VIENNA — Saudi Arabia is poised to advocate that OPEC cut oil production by about a million barrels a day — roughly 1 percent of the global oil supply — as the group begins discussions on Thursday on ways to keep supply and demand in balance.
Khalid al-Falih, the Saudi energy minister, said Thursday morning that “all options” are on the table but that a reduction of one million barrels was “adequate” to balance the markets. He added that he had heard a range of numbers discussed, from 500,000 to 1.5 million barrels a day.
Mr. Falih, whose country represents 12 percent of global oil output, said that he had met with the American special envoy Brian Hook on Wednesday. He noted that Mr. Hook had “refrained” from asking the Saudis not to cut production, but quickly added, “I don’t need permission to cut.”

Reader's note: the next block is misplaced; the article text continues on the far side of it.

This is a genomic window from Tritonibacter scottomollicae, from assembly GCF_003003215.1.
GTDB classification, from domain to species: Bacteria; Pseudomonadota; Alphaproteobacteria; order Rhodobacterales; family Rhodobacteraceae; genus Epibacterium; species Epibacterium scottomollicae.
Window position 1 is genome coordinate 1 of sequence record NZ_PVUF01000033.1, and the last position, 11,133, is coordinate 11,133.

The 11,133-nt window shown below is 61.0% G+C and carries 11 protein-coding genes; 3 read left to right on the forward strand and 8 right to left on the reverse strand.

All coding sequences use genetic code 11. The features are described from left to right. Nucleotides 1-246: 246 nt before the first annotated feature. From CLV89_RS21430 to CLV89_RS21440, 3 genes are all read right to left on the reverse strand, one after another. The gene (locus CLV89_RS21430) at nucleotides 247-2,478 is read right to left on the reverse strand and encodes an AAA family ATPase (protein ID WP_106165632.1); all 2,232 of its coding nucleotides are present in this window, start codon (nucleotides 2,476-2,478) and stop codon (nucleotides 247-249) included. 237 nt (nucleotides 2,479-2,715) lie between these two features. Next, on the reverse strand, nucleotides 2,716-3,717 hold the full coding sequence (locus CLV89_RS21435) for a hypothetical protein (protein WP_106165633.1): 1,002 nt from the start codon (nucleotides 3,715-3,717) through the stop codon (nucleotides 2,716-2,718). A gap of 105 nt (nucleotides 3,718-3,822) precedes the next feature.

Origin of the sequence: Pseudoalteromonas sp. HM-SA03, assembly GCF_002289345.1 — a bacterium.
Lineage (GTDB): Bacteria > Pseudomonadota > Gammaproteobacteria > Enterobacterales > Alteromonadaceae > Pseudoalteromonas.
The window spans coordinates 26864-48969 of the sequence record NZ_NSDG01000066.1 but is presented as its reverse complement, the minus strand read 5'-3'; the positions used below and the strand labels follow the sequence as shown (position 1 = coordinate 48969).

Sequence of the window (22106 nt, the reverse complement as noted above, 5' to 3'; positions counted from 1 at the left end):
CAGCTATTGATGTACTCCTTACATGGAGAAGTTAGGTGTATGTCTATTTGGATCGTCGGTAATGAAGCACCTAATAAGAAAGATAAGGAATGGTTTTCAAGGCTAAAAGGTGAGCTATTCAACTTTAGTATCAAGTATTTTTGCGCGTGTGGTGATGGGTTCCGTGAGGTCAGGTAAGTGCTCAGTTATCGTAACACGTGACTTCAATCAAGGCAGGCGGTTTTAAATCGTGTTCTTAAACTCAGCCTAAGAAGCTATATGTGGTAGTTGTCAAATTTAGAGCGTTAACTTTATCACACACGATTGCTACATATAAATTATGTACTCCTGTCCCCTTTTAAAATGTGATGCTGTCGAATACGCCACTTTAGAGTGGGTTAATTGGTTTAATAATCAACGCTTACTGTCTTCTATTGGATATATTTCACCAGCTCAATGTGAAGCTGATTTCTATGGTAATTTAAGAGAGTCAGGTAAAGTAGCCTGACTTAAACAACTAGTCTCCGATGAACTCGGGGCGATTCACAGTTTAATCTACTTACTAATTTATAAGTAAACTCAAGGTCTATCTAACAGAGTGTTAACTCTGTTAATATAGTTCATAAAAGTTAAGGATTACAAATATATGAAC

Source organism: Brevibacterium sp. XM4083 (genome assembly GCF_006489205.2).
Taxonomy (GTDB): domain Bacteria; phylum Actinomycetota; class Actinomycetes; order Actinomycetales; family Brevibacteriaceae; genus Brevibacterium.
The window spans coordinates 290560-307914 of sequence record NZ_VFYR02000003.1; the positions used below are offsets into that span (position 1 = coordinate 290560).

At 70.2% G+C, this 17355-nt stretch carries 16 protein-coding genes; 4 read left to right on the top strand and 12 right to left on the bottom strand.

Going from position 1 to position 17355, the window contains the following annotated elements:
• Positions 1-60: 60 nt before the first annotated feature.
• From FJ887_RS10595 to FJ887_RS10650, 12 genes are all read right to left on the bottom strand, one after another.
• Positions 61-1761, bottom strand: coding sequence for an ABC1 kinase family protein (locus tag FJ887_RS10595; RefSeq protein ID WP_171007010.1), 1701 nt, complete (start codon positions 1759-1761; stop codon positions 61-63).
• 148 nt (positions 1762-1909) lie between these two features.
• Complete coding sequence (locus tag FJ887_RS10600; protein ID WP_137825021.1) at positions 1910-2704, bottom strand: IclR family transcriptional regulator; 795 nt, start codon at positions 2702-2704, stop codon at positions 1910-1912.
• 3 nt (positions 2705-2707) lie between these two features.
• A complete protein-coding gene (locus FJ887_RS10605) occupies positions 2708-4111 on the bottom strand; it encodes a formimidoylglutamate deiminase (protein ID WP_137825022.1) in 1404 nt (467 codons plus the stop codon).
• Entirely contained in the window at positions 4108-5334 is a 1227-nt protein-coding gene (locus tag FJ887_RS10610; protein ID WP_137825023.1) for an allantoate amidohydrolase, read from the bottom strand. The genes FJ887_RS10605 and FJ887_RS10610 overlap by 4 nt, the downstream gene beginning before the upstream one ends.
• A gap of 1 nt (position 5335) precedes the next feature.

The two men discussed several issues, including Washington’s plans to carry out sanctions on Iran.
With OPEC expected to meet through the afternoon, oil prices dropped sharply Thursday morning. Brent crude, the international benchmark, dropped about 3 percent to $59.72 a barrel, and WTI was down a 3.2 percent to $51.26 a barrel.
“Markets are greedy,” said Roger Diwan, a vice president for oil market strategy at the research firm IHS Markit. “They want certainty that you have a large enough cut to change the direction of prices. They haven’t heard that yet.”
OPEC has been whipsawed by competing pressures lately. On one hand, the world is widely viewed as having an oil glut substantial enough to justify a cut in production.